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and with a very dense foliage, and dotted here and there with the fruit.
I bought a dozen in the market to try.
We had heard how delicious they were but they were not yet ripe in S. A.
They have a decided flavor of turpentine and it would take time to acquire the taste for these.

Our object in going into the country was to visit Abubu, the clove plantation.
All these islands possess qualities which are especially adapted to the clove and 90% of the cloves of the world are grown here.
It has been a great Arab monopoly.
The clove grows on a large and graceful tree.
These are planted about 24ft apart and their branches touch when grown.
Alarge [A large] bright red bud appears inbunches [in bunches].
From the end a flowerinsignificant [flower insignificant] in appearance and of bright yellow in color blossoms.
The seed pods which follow are in shape like the clove with only one on a stem.
These stems are in bunches.
They are red and green in patches.
When ripe an outer peel comes off.
These will not be ripe before spring.
The leaf and the blossom and the seed pods all taste of the spice.

I was fortunately able to get good photos of many interesting things in Zanzibar.
At 2.30 I was driven to the American Consulate, where Mr. A. W. Weddell has invited several Americans.
We had a nice talk and then went to the English Club for lunch.
Mrs. Edward Clark, wife of the British Commissioner, was present and after lunch I went with her in her ricksha to the Residency which is a big fine building.
She showed me over it and it was beautifully adapted to tropical life with its big verandahs and Indian fans which are hung over tables and chairs and worked by a string pulled by a black boy.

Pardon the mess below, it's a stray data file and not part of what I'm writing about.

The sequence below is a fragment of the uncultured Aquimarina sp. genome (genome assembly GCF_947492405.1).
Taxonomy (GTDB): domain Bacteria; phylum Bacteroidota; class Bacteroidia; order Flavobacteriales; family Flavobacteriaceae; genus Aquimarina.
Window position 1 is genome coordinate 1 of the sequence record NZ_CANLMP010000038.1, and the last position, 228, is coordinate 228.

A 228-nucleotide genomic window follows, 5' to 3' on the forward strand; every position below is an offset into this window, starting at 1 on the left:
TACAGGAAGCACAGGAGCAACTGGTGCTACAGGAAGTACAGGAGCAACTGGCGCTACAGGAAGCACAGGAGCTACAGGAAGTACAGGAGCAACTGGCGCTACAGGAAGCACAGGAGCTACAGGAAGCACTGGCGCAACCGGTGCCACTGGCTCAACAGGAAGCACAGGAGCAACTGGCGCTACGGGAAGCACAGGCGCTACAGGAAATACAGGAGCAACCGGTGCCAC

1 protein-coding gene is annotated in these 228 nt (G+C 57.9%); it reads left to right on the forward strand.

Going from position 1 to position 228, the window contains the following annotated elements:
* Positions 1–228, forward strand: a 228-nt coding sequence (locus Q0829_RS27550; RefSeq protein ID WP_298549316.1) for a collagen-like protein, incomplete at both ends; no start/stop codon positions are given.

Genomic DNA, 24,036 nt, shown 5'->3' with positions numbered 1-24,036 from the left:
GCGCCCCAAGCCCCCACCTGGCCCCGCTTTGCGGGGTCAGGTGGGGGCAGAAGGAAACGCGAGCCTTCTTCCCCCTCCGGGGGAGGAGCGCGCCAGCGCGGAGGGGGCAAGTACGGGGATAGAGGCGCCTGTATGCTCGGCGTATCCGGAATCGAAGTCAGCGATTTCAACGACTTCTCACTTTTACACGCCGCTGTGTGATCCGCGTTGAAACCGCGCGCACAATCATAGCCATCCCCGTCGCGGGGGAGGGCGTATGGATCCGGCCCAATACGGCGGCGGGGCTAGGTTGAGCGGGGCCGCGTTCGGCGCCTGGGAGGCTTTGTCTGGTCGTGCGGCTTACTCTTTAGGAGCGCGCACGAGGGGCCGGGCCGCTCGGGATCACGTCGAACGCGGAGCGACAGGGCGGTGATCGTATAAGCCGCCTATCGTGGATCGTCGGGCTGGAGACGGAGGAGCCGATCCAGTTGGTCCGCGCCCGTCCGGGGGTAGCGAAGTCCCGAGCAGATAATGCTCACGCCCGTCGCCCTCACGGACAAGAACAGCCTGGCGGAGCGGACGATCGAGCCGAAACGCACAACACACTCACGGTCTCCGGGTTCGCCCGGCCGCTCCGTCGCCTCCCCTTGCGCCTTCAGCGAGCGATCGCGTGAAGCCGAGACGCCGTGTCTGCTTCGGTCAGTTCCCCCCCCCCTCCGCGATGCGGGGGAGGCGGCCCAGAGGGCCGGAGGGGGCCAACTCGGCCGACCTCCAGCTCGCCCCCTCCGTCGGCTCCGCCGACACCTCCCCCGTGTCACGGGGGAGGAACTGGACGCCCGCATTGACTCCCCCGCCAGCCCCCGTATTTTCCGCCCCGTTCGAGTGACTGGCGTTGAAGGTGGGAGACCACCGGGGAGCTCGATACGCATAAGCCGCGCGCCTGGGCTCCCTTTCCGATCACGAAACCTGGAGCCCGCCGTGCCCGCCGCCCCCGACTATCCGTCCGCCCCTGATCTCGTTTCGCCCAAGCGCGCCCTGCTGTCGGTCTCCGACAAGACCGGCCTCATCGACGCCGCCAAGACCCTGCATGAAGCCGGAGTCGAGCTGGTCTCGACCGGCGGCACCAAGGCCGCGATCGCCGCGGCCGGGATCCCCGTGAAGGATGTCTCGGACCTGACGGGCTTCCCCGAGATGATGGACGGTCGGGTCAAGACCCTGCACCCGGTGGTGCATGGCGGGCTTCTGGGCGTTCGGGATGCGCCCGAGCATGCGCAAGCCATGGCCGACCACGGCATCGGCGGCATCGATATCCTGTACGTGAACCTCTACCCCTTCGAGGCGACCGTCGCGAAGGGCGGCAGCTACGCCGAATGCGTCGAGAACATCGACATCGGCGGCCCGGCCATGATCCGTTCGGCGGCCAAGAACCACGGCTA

The object of the visit was to see some little animals-the smallest antelope in Afraca [Africa], the Paa.
There were six and no larger that [than] a cat but decked forth with little horns.
They are native in Zanzibar.
Mrs. Clark sent me with her ricksha to the beach where I got a boat gor [for] the ship.
The others had preceded me.
The ship inself [itself] offered good entertainment.
It was surrounded by all sorts of curious craft filled with men and boys, in all conceivable dress and undress and with all kinds of head dress.
Samll [Small] boats in which two half grown boys could comfortable [comfortably] sit were numerous and were propelled by their hands..
They requested tikkies and when one was thrown out they would jump and catch them under the water.
On board several Indian traders had spread their wares and were doing a lively business, the passengers usually getting what they wanted for about half the price asked.
Miss Cameron got a beautiful carved ivory box for 2lbs; the Doctor got a well made embroidered blouse for 6shillings (silk) and an embroidered pongee dress pattern for a pound.
Mrs. Boesma had the temerity to buy a pearl and diamond ring for a hundred dollars and all the ladies bought drawn work table spreads and similar things for small figures.
I bought nothing.
Meanwhile the steamer was loading with interesting things.
The chief thing is Copra.
It is rotted cocoanuts [coconuts] which are taken to Marseilles and there the juice is expressed and made into soap.
The smell is strong but not offensive.
Much ivory tusks of elephants, comes through this port.
Formerly practially [practically] all from central africa [Africa] came here.
Then after getting the tusks whch [which] are very heavy and worth from $200 to $500 per pair, the buyers bought or stole or captured slaves to carry them to Zanzibar.
Here slaves were bought and sold until 20 and some say 12 years ago.
We took on a good many boxes of cloves also.
(A tree must be ten years old before it is in full bearing.)
The British Government forbid slavery here i n [in] 1890 but the law was violated for some time after.
The guide told us that now when people had slaves they had to pay them.

We were sorry to leave when our time arrived, for it certainly seemed as if we had come into a dream land where its strange people, strange flowers and fruits and buildings and boats might well have been the creation of the imagination.
A guide book saidof [said of] ZanzibarN [Zanzibar]: "set in a sea of perfect sapphire blue, withits [with its] graceful contours outlined in tenderest green and rounded hills crowned with dainty palmswhich [palms which] lazily nod their feathery crowns in the balmy air, etc."
The cocoanut [coconut] is certainly the most picturesque thing I know as it grows very tall and its tuft of graceful leaves and fruits are always outlines against the sky.
My photos must tell the rest of the tale of out [our] delightful visit to Zanzibar.

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